Oil prices surged on news of U.S. airstrikes in Iraq that reportedly killed five people, including the Iranian general who commanded the Revolutionary Guards Corps. Until the airstrikes, crude oil prices had eased daily this week, and the week appeared to be heading for a finish in the red. This would have stopped a four-week upward climb in WTI crude prices. Then, U.S. President Donald Trump ordered the airstrike at Baghdad International Airport in Iraq. The drone strikes killed at least five people, including Iranian General Qassem Soleimani. The strike also killed pro-Iranian militia leader Abu Mahdi al-Muhandis, a leader in Iraq’s Popular Mobilization Forces militia. Iranian supreme leader Ayatollah Ali Khamenei denounced the action and promised revenge. U.S. Secretary of State Mike Pompeo stated that Iran was actively plotting against the U.S., and that the action was taken to save American lives. Neighboring countries fear escalation of armed conflict.
Markets are shifting into safe-haven investments, including gold. Stock markets are down. Energy prices are rising. During the month between December 3rd 2019 and January 3rd 2020, WTI crude futures prices rose by $5.22/b. Until today, prices were easing, but the current surge could keep prices above $63/b today and build upon the prior gains.
Before the geopolitical risks hit the market, investors were hoping that today would finish off a “Santa Claus Rally.” The Santa Claus Rally period is the last five trading days of one year plus the first two trading days of the new year. Since 1950, the S&P 500 index has risen 1.3% on average during this period. Today’s market results will be key. So far, between Christmas Eve and January 2nd, the S&P 500 rose by 1.1%, and the Dow Jones Industrial Average rose by 1.2%. But as investors seek safe havens, stock markets are pulling back. Early reports this morning show that the S&P 500, the Dow Jones Industrial Average, and the Nasdaq Composite are down by approximately 0.8%. Nonetheless, even if the Santa Claus Rally does not fully materialize, stock markets performed admirably during 2019.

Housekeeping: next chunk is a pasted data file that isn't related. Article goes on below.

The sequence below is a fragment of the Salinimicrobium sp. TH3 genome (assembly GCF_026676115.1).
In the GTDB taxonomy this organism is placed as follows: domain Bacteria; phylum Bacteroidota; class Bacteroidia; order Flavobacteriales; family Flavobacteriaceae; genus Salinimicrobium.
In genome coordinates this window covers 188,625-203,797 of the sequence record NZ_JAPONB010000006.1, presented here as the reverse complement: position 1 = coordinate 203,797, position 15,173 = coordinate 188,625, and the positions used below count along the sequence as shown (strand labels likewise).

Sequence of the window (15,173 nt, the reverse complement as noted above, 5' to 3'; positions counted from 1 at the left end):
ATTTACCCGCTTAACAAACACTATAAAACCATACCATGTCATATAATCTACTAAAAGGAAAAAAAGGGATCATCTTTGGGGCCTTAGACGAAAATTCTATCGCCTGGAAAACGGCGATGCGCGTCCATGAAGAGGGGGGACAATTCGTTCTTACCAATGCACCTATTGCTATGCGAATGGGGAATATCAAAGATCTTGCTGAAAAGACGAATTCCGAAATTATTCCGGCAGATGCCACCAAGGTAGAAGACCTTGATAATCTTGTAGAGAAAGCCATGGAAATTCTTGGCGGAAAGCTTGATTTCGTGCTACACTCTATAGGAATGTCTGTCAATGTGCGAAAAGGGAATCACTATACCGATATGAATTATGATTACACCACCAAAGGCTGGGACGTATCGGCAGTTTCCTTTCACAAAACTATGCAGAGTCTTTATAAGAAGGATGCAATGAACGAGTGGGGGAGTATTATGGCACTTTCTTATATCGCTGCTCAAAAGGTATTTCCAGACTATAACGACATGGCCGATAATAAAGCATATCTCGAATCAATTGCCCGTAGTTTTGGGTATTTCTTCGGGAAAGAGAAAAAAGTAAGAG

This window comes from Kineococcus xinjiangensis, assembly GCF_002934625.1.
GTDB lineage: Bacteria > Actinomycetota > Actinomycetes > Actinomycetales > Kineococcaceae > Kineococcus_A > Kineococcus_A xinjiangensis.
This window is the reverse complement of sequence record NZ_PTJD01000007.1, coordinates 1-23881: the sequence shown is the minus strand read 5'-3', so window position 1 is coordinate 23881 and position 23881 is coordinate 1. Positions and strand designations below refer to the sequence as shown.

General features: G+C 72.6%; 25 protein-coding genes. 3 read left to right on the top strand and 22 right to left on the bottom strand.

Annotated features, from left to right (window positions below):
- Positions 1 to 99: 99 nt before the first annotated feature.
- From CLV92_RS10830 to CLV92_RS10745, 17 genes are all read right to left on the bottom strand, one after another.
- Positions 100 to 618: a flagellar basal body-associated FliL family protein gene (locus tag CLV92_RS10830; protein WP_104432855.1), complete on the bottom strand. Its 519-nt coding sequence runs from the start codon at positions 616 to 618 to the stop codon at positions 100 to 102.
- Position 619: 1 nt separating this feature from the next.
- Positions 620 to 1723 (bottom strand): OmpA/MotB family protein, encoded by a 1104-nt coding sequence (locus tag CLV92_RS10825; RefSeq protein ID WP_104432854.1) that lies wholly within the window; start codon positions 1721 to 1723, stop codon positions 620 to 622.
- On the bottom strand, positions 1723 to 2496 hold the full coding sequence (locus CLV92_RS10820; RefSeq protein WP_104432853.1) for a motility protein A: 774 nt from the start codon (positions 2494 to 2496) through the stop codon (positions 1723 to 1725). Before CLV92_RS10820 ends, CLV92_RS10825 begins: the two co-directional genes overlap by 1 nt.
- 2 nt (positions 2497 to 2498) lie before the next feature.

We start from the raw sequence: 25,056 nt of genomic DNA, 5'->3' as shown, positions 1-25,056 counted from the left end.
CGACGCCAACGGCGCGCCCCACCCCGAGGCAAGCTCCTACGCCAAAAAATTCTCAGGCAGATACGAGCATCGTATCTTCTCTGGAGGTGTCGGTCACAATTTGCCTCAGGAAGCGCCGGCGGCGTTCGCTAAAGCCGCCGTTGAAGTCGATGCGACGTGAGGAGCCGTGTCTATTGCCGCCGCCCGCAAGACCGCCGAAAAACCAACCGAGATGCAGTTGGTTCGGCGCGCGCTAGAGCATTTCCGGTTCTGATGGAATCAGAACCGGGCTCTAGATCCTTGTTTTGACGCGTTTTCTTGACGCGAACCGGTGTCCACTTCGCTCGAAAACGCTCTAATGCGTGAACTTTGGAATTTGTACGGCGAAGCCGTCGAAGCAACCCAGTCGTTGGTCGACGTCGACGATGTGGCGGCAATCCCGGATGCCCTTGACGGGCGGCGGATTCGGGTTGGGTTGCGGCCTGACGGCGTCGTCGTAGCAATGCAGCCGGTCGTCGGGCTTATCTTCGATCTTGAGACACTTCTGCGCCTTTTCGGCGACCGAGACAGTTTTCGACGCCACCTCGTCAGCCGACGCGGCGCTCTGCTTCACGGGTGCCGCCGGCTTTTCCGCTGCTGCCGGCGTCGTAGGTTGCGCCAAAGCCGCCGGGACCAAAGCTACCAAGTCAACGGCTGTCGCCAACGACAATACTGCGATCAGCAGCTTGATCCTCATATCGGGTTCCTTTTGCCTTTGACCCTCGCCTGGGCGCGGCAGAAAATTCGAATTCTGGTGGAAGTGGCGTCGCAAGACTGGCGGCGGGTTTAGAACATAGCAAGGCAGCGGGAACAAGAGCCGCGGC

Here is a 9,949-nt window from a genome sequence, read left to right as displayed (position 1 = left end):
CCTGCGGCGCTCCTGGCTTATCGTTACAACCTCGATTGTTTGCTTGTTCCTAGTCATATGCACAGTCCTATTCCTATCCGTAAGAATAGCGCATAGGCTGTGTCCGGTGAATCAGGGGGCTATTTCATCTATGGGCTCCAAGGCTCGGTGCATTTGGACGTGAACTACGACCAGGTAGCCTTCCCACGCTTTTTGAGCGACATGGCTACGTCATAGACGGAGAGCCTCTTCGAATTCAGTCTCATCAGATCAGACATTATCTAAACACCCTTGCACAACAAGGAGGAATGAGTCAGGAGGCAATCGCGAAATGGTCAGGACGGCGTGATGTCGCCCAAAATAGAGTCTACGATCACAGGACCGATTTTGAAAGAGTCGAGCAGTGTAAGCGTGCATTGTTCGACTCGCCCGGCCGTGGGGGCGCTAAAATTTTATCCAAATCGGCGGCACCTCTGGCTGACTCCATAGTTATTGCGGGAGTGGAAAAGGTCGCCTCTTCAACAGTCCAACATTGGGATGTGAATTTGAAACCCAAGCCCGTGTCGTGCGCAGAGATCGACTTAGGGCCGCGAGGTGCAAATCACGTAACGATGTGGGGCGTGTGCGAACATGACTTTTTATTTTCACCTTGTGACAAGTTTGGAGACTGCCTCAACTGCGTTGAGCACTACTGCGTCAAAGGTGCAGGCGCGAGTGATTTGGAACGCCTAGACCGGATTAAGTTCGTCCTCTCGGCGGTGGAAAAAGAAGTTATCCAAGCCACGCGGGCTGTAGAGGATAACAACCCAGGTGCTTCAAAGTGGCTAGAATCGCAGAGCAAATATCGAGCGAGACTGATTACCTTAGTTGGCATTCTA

Midweek, generally bullish inventory reports did little to buoy oil prices. The American Petroleum Institute (API) reported a 7.8-million barrel (mmbbl) drawdown from U.S. crude oil inventories. The API also reported a 0.776-mmbbl draw from gasoline inventories and an addition of 2.8 mmbbls to diesel inventories. Industry experts had anticipated a crude stock drawdown counterbalanced by additions to gasoline and diesel stocks. The API’s net inventory draw was a significant 5.776 mmbbls.
The U.S. Energy Information Administration (EIA) released less bullish official statistics, showing a 5.474-mmbbl crude stock drawdown, a 1.963-mmbbl addition to gasoline stocks, and a 0.152-mmbbl drawdown from diesel inventories. The net result was an inventory draw of 3.663 mmbbls.
The EIA also reported that U.S. crude production regained its historic high level of 12.9 mmbpd during the week ended December 20th. Production hit this record during the second half of November, and it has bounced between 12.8 and 12.9 mmbpd since then. Approximately 1.2 mmbpd has been added to U.S. production this year.